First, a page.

Paraesophageal Hernia Overview

Paraesophageal Hernia

A hernia develops when an organ or fatty tissue squeezes through a weak spot in the surrounding muscle or connective tissue (fascia). A large, dome-shaped muscle below the lungs, the diaphragm is a fascia that separates the chest and abdomen. To carry food to the stomach, the esophagus passes through a small opening in the diaphragm (hiatus) before it connects to the stomach at the gastroesophageal junction. A hiatal hernia occurs when part of the stomach pushes up into the chest through the hiatus.

Types of Hiatal Hernias

There are two main types of hiatal hernias:

  • Sliding hiatal hernias – Part of the stomach and the gastroesophageal junction slide into the chest.
  • Paraesophageal hiatal hernias – The upper part of the stomach herniates through the hiatus and lies alongside the esophagus, but the gastroesophageal junction remains in place.

Paraesophageal hiatal hernias are less common but more severe than sliding hiatal hernias. Though rare, possible complications include:

  • Severe gastroesophageal reflux disease (GERD) – Stomach acid and contents flow backward into the esophagus, causing irritation and inflammation.
  • Barrett’s esophagus – The cells in the esophageal lining undergo abnormal changes, increasing the risk of esophageal cancer.
  • Incarceration – The herniated stomach becomes entrapped in the chest cavity and cannot easily be returned to its normal position.
  • Strangulation – The blood supply to the herniated stomach is cut off, leading to tissue damage.

Paraesophageal Hernia Causes and Risk Factors

Most hiatal hernias result from an enlarged or weakened hiatus. In some cases, the opening in the diaphragm is larger than normal at birth. The hiatus can also become weakened due to:

  • Age-related changes in the diaphragm
  • Trauma to the chest or upper abdomen
  • Increased pressure in the abdomen caused by obesity, pregnancy or straining during bowel movements

The risk factors for hiatal hernias include:

  • Advanced age
  • Excess body weight and obesity
  • Smoking and other forms of tobacco use
  • A history of hiatal hernias
  • Chronic coughing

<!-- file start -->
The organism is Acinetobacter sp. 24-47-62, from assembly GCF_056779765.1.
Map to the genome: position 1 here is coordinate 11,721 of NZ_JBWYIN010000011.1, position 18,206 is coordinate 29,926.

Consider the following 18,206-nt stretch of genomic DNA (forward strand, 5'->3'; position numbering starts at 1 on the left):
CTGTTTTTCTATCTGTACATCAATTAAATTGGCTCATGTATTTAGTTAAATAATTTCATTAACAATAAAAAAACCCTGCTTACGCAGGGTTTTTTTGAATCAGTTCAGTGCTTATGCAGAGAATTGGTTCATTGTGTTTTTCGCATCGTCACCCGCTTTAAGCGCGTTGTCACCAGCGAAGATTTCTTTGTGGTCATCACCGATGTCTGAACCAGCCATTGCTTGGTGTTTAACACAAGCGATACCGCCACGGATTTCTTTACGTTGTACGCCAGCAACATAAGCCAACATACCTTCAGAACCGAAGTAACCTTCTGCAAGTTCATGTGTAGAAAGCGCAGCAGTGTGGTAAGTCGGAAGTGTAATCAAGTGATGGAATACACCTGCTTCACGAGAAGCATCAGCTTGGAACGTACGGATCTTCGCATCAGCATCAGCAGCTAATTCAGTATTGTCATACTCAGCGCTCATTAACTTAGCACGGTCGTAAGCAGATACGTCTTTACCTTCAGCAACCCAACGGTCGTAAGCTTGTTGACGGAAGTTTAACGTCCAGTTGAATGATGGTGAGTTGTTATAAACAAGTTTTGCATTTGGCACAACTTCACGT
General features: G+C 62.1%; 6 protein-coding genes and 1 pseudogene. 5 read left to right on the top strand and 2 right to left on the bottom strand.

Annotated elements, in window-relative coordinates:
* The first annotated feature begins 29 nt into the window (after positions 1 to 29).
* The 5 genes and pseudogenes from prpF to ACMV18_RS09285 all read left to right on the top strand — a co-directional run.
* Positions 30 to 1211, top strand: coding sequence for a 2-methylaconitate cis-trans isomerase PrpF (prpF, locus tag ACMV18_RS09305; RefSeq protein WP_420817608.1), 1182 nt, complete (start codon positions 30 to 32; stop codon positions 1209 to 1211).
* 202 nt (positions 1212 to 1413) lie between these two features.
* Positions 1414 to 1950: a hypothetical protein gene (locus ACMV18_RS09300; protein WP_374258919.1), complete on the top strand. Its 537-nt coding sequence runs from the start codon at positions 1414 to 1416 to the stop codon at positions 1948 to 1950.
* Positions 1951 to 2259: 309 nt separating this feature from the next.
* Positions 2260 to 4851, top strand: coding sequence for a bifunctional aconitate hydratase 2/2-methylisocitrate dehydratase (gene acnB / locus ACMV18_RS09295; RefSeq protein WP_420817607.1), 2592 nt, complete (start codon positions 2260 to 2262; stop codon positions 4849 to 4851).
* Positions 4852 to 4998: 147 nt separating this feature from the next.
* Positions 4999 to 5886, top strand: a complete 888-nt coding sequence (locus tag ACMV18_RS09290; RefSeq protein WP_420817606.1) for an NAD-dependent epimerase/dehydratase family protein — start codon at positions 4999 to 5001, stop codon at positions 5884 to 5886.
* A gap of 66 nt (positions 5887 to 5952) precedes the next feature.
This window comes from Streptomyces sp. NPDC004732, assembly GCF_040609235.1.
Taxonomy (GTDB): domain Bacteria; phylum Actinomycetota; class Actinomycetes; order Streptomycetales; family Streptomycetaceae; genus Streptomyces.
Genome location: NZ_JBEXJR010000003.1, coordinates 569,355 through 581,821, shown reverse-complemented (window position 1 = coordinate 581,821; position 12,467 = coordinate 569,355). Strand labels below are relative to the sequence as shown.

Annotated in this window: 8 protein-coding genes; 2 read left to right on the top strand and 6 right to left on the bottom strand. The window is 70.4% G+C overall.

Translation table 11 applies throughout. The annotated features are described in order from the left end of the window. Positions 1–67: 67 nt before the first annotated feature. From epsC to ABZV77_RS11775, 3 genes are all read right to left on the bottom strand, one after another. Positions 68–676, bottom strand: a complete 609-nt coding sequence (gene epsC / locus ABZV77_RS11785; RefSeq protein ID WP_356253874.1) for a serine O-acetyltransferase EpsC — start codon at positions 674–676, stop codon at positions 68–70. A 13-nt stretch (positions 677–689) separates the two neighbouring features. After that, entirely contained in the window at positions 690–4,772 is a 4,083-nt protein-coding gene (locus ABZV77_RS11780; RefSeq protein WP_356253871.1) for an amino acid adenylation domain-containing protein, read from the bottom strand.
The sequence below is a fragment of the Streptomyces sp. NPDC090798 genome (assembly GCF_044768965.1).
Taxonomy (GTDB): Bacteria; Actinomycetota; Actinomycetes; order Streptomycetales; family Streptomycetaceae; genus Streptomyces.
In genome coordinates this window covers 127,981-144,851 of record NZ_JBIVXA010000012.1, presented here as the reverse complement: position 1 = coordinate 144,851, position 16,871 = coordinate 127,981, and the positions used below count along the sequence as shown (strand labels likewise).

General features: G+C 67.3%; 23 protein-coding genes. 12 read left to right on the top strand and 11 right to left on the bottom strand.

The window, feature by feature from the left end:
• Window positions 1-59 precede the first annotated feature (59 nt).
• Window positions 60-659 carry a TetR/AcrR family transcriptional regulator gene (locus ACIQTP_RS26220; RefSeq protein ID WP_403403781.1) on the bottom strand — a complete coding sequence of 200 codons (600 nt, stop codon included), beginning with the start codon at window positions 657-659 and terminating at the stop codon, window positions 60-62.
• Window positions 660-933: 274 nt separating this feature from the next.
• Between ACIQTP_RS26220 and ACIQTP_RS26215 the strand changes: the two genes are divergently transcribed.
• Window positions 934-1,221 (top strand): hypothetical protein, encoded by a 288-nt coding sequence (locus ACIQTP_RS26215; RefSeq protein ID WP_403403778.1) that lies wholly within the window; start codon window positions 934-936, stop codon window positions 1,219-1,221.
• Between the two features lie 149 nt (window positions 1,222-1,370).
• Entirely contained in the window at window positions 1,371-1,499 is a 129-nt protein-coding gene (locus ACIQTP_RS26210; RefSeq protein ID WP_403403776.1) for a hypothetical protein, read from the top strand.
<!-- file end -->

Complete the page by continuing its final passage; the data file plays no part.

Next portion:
• Prior surgery or injury to the chest or upper abdomen

Paraesophageal Hernia Symptoms

The symptoms of a paraesophageal hernia can include:

  • Chest pain
  • Difficulty swallowing (dysphagia)
  • Feeling full quickly when eating
  • Regurgitation of food
  • Heartburn
  • Nausea and vomiting
  • Abdominal bloating

Paraesophageal Hernia Diagnosis

The diagnostic process for a paraesophageal hernia typically begins with a physical examination and medical history review. From there, the physician may order testing, such as:

  • Upper gastrointestinal (GI) series (barium swallow) – Before X-rays are taken, the patient will drink a liquid containing a silver-white metallic compound (barium), which will coat the esophagus and stomach and highlight any abnormalities in the resulting images.
  • Upper endoscopy – A physician will guide a long, flexible tube with a miniature camera attached to the end (endoscope) down the throat, then use the camera to visualize the esophagus and stomach and check for inflammation and other signs of a hernia.
  • Esophageal pH monitoring – Using a thin tube passed through the nose or a wireless pH probe, a physician will determine how much stomach acid is entering the esophagus and how long it remains there.

Paraesophageal Hernia Treatment

Treatment for a paraesophageal hernia can vary based on the size and severity of the hernia and whether it is causing symptoms. In some cases, treatment is unnecessary, especially if the hernia is small and does not cause discomfort. However, if the hernia is large or causing disruptive symptoms, a physician may suggest making positive lifestyle changes, such as:

  • Weight loss (if necessary) to relieve pressure in the abdomen
  • Dietary changes, such as avoiding caffeine, alcoholic beverages and certain foods that cause or worsen the symptoms
  • Sleeping with the head and upper body elevated to help reduce acid reflux
  • Medications, such as antacids or proton pump inhibitors, to reduce stomach acid and relieve symptoms

To address severe or persistent symptoms, paraesophageal hernia repair surgery may be considered.

Benefit From World-Class Care at TGH

The TGH Digestive Diseases Institute is a world-class center of excellence for gastroenterology and GI surgery. Our multidisciplinary team specializes in the prevention, diagnosis and treatment of a full range of conditions that impact the gastrointestinal tract, including paraesophageal hernias.

If you would like to learn more, contact TGH at (800) 822-3627 to request an appointment with a specialist in Tampa, FL.